A Conflict of Visions

Thomas Sowell wrote A Conflict of Visions in which he describes two conflicting visions of how the world works that seem to have existed in conflict with each other for all time.  He described these conflicting ways of thinking as the constrained vision and the unconstrained vision.  Those who hold with the constrained vision believe that society is best organized around the order that will emerge organically from the hundreds, thousands or millions of voluntary interactions between people acting in what they each believe to be in their own best interests.  The constrained vision is a way of thinking that accepts the notion that the perfect is usually the enemy of the good.

The unconstrained vision yearns for perfection and believes it is possible if only the right people are in charge of running everything.  The unconstrained vision believes in the perfection of mankind and all that’s needed to achieve it is to get exactly the right sort of government and the right sort of people in charge of it.  Those of unconstrained thinking are deeply distrustful of the masses and believe that left to their own choices they will inevitably screw up their own lives and the rest of society as well.

Sowell posits that these two general ways of looking at the world are not new, they are conflicting themes that have run through human societies from time immemorial.  For most of that time it has been the unconstrained vision that has been dominant.  Sowell doesn’t exactly say so but would probably agree that there is a third way of thinking that also exists and is probably the one held by the largest number of individuals in any society.  These are the people who don’t think much about anything, least of all metaphysical concepts about social organizing principles.  It really doesn’t matter though because people probably care less for the reasons of why and how their daily needs are met than that they are or are not met.  If those needs are being met on even a subsistence level this group can probably be persuaded that they are getting their daily bread only because of the largess of the government and their benevolent leaders.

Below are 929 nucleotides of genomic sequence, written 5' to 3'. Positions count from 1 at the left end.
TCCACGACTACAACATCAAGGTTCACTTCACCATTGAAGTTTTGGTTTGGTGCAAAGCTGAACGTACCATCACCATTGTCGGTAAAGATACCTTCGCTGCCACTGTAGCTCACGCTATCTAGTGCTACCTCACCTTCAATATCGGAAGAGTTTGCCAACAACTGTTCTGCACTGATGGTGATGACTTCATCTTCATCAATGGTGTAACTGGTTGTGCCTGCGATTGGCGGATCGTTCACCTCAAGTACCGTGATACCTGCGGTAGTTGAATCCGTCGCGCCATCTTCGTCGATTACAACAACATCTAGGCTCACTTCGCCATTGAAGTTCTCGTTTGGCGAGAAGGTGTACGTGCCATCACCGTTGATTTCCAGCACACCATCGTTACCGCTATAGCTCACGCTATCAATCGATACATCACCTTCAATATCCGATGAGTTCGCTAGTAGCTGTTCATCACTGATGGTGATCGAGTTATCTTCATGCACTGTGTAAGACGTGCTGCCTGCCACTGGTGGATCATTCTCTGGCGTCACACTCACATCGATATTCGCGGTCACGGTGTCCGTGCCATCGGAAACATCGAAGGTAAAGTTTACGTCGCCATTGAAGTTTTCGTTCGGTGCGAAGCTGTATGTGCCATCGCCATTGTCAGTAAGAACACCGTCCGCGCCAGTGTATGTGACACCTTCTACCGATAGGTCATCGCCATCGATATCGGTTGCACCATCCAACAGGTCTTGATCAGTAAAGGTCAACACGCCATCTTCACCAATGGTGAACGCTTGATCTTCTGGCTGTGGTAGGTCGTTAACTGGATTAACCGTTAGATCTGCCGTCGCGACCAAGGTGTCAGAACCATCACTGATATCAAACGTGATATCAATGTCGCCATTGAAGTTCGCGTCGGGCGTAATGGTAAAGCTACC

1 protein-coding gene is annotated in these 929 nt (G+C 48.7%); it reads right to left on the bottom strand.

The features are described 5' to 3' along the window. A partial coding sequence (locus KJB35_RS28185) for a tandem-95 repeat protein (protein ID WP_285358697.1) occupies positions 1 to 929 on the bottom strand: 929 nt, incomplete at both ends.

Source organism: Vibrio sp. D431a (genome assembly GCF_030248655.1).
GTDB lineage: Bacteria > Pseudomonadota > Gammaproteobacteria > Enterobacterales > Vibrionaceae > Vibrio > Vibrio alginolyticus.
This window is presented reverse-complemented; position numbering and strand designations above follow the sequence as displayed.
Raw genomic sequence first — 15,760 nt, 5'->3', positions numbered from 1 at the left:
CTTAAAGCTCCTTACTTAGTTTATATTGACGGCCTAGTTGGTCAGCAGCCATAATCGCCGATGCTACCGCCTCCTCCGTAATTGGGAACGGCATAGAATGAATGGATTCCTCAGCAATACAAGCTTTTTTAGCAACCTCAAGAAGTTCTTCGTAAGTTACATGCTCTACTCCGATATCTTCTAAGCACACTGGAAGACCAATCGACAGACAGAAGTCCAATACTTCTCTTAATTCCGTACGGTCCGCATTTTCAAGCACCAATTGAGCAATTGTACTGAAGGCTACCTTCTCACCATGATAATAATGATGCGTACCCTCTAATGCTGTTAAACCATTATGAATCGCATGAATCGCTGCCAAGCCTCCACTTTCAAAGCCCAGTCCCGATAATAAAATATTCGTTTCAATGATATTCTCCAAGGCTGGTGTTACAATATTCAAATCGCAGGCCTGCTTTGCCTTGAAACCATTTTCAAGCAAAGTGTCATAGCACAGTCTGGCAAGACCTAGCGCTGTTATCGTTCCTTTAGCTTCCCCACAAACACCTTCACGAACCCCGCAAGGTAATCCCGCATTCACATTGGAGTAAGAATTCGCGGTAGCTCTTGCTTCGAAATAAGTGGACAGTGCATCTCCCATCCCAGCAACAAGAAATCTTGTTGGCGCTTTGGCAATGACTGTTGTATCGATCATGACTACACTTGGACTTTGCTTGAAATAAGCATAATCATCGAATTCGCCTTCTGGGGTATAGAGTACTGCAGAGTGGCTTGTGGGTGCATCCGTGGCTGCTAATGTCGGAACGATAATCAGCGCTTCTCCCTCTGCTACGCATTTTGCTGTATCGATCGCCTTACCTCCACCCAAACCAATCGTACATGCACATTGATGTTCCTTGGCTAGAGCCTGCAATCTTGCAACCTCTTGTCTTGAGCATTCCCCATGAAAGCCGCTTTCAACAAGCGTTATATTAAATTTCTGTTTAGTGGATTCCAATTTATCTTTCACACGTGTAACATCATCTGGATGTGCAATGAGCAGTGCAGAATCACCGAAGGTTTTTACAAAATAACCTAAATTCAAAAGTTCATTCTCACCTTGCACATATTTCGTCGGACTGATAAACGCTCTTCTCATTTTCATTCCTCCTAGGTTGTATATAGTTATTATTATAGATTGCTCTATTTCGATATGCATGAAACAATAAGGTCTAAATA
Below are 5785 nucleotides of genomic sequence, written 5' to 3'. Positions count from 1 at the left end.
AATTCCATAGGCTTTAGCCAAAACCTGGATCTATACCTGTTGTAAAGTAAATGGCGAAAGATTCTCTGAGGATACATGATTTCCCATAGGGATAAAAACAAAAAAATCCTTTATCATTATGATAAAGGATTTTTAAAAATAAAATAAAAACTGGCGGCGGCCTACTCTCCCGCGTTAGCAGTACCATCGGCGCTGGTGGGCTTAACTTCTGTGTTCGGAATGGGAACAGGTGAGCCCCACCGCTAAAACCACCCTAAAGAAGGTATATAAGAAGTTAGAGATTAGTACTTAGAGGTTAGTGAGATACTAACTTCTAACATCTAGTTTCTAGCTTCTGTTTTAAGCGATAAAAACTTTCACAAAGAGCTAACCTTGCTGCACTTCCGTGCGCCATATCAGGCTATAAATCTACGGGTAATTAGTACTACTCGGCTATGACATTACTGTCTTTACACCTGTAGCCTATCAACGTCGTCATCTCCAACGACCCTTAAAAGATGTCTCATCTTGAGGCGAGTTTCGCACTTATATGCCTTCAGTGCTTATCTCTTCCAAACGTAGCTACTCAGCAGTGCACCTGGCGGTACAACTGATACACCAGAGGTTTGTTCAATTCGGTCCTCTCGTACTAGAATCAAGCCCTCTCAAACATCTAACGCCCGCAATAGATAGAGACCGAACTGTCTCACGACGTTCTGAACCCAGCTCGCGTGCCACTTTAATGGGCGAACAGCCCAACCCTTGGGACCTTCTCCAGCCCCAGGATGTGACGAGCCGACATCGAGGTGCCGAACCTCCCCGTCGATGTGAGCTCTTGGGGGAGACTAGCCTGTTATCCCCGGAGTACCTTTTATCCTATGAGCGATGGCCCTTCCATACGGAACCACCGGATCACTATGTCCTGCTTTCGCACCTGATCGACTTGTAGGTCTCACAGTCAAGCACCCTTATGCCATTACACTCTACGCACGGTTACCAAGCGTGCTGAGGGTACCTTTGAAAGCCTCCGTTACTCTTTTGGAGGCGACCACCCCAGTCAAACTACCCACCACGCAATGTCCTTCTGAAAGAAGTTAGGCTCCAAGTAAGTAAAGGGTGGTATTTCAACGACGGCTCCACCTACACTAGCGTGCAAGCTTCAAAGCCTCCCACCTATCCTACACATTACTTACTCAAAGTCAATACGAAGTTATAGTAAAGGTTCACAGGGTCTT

That the unconstrained vision is and will always be the most dominant can be easily explained. It’s the one that most easily allows a small group of individuals to hold power over everyone else. The constrained vision can only be dominant when there is no ruling class wanting to live off the economic productivity of the country class.  That would only be the case when the government is headed up by people content to mostly leave everyone else alone. That’s never.

Matt Ridley is another writer that holds world views in the manner of Thomas Sowell in his companion book, The Vision of the Anointed, and has sold millions of provocative books on evolution, genetics and society.  Ridley recently reviewed William Easterly’s The Tyranny of Experts.  This quote from Ridley’s review is representative of the constrained vision:

The decades-old view that conscious policy design offers the best hope for ending poverty, is just another a form of creationism, embodying the fallacy of intelligent design – that because something is ordered and intricate, it must have been ordained by an intelligent mind. In fact, as Adam Smith and Friedrich Hayek (and Charles Darwin) realised, no expert can ever know enough to rival the information that emerges from the spontaneous interactions of many people.


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